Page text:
Details zur Publikation
|DOI / URL||Link|
|Titel (primär)||Transcriptome analysis in oak uncovers a strong impact of endogenous rhythmic growth on the interaction with plant-parasitic nematodes|
|Autor||Maboreke, H.R.; Feldhahn, L.; Bönn, M.; Tarkka, M.T.; Buscot, F.; Herrmann, S.; Menzel, R.; Ruess, L.|
|Journal / Serie||BMC Genomics|
|Department||BZF; BOOEK; iDiv|
|Seite von||art. 627|
|Keywords||Plant-parasitic nematode – Oak rhythmic growth – Ectomycorrhiza – Systemic response – Defence – Transcriptomic profile|
Pedunculate oak (Quercus robur L.), an important forest tree in temperate ecosystems, displays an endogenous rhythmic growth pattern, characterized by alternating shoot and root growth flushes paralleled by oscillations in carbon allocation to below- and aboveground tissues. However, these common plant traits so far have largely been neglected as a determining factor for the outcome of plant biotic interactions. This study investigates the response of oak to migratory root-parasitic nematodes in relation to rhythmic growth, and how this plant-nematode interaction is modulated by an ectomycorrhizal symbiont. Oaks roots were inoculated with the nematode Pratylenchus penetrans solely and in combination with the fungus Piloderma croceum, and the systemic impact on oak plants was assessed by RNA transcriptomic profiles in leaves.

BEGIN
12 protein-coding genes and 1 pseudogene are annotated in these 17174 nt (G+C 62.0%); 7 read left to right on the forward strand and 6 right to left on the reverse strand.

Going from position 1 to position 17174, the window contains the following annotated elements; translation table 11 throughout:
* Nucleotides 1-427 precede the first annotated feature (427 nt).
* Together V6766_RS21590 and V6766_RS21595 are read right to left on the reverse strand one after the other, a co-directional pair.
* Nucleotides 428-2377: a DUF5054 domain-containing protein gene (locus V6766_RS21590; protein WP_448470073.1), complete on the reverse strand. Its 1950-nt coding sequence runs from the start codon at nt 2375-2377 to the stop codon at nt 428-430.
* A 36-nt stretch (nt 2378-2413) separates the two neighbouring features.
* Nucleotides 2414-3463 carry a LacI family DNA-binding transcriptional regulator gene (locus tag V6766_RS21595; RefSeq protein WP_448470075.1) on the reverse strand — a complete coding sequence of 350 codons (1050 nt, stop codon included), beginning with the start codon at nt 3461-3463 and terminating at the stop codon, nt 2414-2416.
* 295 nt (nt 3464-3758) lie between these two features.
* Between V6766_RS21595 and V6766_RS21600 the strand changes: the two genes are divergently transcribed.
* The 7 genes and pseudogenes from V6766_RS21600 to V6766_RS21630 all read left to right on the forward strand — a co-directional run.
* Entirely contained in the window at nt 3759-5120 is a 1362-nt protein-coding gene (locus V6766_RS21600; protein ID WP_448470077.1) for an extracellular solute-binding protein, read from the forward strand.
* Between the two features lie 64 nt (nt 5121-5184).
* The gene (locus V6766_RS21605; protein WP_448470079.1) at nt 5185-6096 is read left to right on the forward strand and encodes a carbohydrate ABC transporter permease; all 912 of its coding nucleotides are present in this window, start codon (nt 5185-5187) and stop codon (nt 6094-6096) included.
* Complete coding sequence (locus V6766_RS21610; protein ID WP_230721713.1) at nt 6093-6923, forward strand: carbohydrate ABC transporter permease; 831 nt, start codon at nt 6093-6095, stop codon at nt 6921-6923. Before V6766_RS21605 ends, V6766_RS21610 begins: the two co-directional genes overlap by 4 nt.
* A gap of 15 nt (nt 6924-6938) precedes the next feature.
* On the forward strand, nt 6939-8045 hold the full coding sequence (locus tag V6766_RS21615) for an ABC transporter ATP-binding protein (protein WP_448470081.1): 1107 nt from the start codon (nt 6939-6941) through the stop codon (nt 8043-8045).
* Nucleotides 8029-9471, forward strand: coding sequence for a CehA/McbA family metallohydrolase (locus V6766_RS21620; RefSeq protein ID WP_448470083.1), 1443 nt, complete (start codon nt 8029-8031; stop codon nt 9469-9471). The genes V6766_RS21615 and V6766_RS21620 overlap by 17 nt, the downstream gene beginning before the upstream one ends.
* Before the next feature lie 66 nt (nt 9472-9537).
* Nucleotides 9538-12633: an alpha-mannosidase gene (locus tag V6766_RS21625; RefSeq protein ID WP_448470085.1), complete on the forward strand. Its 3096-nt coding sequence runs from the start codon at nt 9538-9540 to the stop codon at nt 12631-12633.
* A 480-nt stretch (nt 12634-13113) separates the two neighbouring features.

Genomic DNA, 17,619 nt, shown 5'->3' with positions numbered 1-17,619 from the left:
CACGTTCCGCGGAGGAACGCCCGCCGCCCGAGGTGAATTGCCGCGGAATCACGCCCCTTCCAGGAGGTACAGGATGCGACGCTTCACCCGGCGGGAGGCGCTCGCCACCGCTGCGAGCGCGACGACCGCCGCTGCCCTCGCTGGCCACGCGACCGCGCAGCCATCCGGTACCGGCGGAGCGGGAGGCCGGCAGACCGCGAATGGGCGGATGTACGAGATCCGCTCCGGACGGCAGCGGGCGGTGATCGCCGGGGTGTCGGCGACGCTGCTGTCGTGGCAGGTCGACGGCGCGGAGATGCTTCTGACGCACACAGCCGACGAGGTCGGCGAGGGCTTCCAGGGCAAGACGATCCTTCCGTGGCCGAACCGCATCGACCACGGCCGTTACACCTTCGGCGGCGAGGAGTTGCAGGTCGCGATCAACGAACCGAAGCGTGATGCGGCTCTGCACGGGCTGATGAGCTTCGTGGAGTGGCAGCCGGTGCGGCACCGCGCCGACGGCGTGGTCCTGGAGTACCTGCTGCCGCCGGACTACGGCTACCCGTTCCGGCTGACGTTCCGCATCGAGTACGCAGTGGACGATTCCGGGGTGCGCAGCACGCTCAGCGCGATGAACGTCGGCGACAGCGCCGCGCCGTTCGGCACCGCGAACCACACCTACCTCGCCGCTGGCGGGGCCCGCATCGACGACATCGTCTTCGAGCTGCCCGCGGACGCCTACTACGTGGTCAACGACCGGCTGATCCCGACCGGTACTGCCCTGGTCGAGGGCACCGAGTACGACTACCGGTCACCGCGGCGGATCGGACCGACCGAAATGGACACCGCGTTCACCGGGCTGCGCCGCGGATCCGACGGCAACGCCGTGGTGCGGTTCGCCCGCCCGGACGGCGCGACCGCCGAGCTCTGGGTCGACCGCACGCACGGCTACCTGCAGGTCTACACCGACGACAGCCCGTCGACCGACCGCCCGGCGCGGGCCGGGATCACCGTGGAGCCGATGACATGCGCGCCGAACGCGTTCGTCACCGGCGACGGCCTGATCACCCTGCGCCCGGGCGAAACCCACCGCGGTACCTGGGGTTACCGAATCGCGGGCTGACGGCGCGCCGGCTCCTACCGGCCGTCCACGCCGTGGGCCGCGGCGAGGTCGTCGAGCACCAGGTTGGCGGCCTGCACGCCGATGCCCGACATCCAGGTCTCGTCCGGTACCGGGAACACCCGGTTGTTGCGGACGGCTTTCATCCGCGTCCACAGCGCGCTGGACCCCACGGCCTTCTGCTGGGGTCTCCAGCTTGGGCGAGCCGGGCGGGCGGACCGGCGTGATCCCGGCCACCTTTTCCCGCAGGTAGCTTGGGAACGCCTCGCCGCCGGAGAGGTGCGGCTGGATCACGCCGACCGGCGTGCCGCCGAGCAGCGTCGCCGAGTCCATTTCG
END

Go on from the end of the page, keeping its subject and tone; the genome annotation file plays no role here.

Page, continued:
The response of oaks to the plant-parasitic nematode was strongest during shoot flush, with a 16-fold increase in the number of differentially expressed genes as compared to root flush. Multi-layered defence mechanisms were induced at shoot flush, comprising upregulation of reactive oxygen species formation, hormone signalling (e.g. jasmonic acid synthesis), and proteins involved in the shikimate pathway. In contrast during root flush production of glycerolipids involved in signalling cascades was repressed, suggesting that P. penetrans actively suppressed host defence. With the presence of the mycorrhizal symbiont, the gene expression pattern was vice versa with a distinctly stronger effect of P. penetrans at root flush, including attenuated defence, cell and carbon metabolism, likely a response to the enhanced carbon sink strength in roots induced by the presence of both, nematode and fungus. Meanwhile at shoot flush, when nutrients are retained in aboveground tissue, oak defence reactions, such as altered photosynthesis and sugar pathways, diminished.
The results highlight that gene response patterns of plants to biotic interactions, both negative (i.e. plant-parasitic nematodes) and beneficial (i.e. mycorrhiza), are largely modulated by endogenous rhythmic growth, and that such plant traits should be considered as an important driver of these relationships in future studies.
|Maboreke, H.R., Feldhahn, L., Bönn, M., Tarkka, M.T., Buscot, F., Herrmann, S., Menzel, R., Ruess, L. (2016):
Transcriptome analysis in oak uncovers a strong impact of endogenous rhythmic growth on the interaction with plant-parasitic nematodes
BMC Genomics 17 , art. 627